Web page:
How to Fit Reservoirs

Once the nib has been prepared it is important to set it up correctly.  Some nibs are purchased with a reservoir, but reservoirs for the William Mitchell Square Cut nibs and Leonardt Square Cut Nibs are purchased separately and have to be fitted to the nib.

Reservoirs are usually made of brass making them flexible enough so they can be adjusted.  It is important to fit the reservoir correctly otherwise it can cause problems. If the reservoir is fitted too tight it can affect the tines of the nib causing scratchy pen strokes.   If it is fitted too loosely it will fall off (usually down the sink or in the bottle of ink!).  The fit needs to be such that the reservoir stays on the nib but could quite easily fall off.

The reservoir can be adjusted by using both thumbs to adjust the little wings that wrap round the nib.

It is usual that each time you fit a reservoir you will need to adjust it for the nib.  Now the reservoir fits the nib correctly you need to make sure the tip of the reservoir is just touching the nib.  Often it is necessary to bend the point of the reservoir a little.

Once the reservoir has been attached to the nib you will see a gap between the reservoir and nib.   The tip of the reservoir should be touching the nib.


Now the reservoir needs to be positioned correctly on the back of the nib. The position of the reservoir will control the ink flow.  Start with the reservoir about 2mm away from the tip of the nib. If the ink does not flow very well, slide the reservoir a little closer to the edge of the nib. If the ink flow is too great, reduce the flow by sliding the reservoir away from the nib.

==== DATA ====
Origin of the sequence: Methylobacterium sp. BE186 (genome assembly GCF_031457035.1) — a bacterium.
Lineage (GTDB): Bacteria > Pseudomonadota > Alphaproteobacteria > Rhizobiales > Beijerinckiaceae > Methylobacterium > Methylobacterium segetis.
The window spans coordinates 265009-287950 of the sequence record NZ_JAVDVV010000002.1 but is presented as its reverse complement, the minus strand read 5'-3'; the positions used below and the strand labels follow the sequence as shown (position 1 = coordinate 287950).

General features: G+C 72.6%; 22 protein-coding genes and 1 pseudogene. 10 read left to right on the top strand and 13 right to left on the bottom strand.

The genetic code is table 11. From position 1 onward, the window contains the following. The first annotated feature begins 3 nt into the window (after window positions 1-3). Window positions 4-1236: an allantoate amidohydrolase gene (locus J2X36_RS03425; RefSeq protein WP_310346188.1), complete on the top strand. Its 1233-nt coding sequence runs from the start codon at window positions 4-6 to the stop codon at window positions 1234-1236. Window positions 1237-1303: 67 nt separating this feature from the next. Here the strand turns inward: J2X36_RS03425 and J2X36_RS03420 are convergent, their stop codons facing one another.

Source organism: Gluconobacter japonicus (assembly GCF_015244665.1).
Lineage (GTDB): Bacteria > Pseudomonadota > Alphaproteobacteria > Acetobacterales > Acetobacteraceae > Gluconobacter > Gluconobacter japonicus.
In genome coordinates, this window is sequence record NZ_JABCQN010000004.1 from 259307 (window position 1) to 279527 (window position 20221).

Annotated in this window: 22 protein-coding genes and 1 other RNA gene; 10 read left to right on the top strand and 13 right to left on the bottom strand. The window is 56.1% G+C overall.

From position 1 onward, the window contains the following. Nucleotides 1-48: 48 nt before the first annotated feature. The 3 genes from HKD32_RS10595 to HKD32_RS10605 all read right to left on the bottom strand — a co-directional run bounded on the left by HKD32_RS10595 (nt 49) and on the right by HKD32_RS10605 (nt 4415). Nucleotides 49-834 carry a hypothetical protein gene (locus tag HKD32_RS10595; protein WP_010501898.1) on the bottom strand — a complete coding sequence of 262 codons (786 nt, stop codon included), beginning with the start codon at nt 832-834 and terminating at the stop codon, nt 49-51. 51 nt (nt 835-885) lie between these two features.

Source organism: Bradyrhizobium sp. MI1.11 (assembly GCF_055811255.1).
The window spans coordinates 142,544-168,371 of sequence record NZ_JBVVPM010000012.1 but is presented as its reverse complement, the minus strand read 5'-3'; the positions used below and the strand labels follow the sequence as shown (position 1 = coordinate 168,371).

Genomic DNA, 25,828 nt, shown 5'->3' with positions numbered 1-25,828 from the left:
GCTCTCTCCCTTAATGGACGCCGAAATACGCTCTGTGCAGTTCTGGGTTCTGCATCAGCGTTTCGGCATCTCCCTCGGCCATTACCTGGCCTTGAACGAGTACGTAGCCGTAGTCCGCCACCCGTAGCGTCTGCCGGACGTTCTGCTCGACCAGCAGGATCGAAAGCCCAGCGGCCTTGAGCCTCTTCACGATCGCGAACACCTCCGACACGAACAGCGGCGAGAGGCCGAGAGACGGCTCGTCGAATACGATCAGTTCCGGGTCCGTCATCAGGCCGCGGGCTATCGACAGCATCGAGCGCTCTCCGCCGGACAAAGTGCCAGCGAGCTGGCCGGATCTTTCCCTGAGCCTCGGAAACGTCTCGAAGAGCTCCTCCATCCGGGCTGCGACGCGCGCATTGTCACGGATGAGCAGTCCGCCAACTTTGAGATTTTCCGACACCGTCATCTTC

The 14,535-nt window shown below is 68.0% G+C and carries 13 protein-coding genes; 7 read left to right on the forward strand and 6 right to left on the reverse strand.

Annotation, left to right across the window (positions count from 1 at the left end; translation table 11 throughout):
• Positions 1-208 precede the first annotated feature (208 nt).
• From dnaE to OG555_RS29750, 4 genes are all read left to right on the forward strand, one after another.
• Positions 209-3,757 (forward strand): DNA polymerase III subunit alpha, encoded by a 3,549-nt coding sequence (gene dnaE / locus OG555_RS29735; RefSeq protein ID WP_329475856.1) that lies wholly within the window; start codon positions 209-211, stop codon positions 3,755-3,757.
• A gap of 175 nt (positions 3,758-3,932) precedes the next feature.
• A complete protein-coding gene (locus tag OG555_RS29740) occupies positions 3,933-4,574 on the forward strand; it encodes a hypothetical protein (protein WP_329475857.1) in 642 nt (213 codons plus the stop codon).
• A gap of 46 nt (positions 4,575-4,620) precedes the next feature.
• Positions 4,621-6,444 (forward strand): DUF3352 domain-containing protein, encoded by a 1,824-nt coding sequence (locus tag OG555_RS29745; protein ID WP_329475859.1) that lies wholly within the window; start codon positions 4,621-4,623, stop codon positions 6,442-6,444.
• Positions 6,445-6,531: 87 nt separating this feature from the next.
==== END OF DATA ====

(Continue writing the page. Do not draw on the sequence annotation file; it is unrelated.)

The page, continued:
8 thoughts on “How to Fit Reservoirs”

  1. Now that I know how to fit the reservoir how do I fill it? Is the hole or holes the appropriate point? I read to turn the pen sideways. But that seems to get messy.

  2. Dipping the pen usually fills the reservoir nicely. Some,however
    either use an eyedropper or a small brush to fill from the side
    or the bottom.

  3. I have tried to fit the reservoirs to my nibs but cannoy get any where near to making them fit. I’m so disappointed as I wanted to practise before my lesson tomorrow. It’s a pity that they pens, nibs and reservoirs don’t come already fitted. I’m not silly but with big fingers that are a little arthritic I’m really struggling.

  4. @jeaned43. I agree with your comment that fitting and adjusting the reservoir is awkward. Even if each nib was fitted with the reservoir when it was purchased, it would still need to be adjusted to work well with the different inks, paints and writing surfaces.

  5. Never use the reservoir because of the problems mentioned above. I cut a tiny strip of. artist masking tape place it in back of the nib lined up with the two corners then pull tape until taut and wrap around to front. The tape criss crosses over the circle of my Mitchell pen. This works beautifully.

  6. Be careful if you are using Manuscript reservoirs (with the little star-shaped hole) for use with William Mitchell nibs, because they are smaller width-ways and so they don’t fit or, if you can get them on, they put the nib under too much tension to allow a successful ink flow. These reservoirs only fit Manuscript nibs properly. For universal use with all sizes of William Mitchell nibs, you need the reservoir with the two little round-shaped holes.
    Further to Mary McLeod’s suggestion of using a sliver of masking tape – Micropore Tape, first developed by the medical profession to stay stuck to wet skin, works very well indeed and tends to stay in place more efficiently than masking tape. Expect to buy it at the chemist though, not the art shop.

  7. Used Reservoirs can be adjusted by simply pressing them flat and lifting first one edge then the other to fit the nib. I have even done this for use with pointed pen Nibs when doing Copperplate. Just be gentle…..

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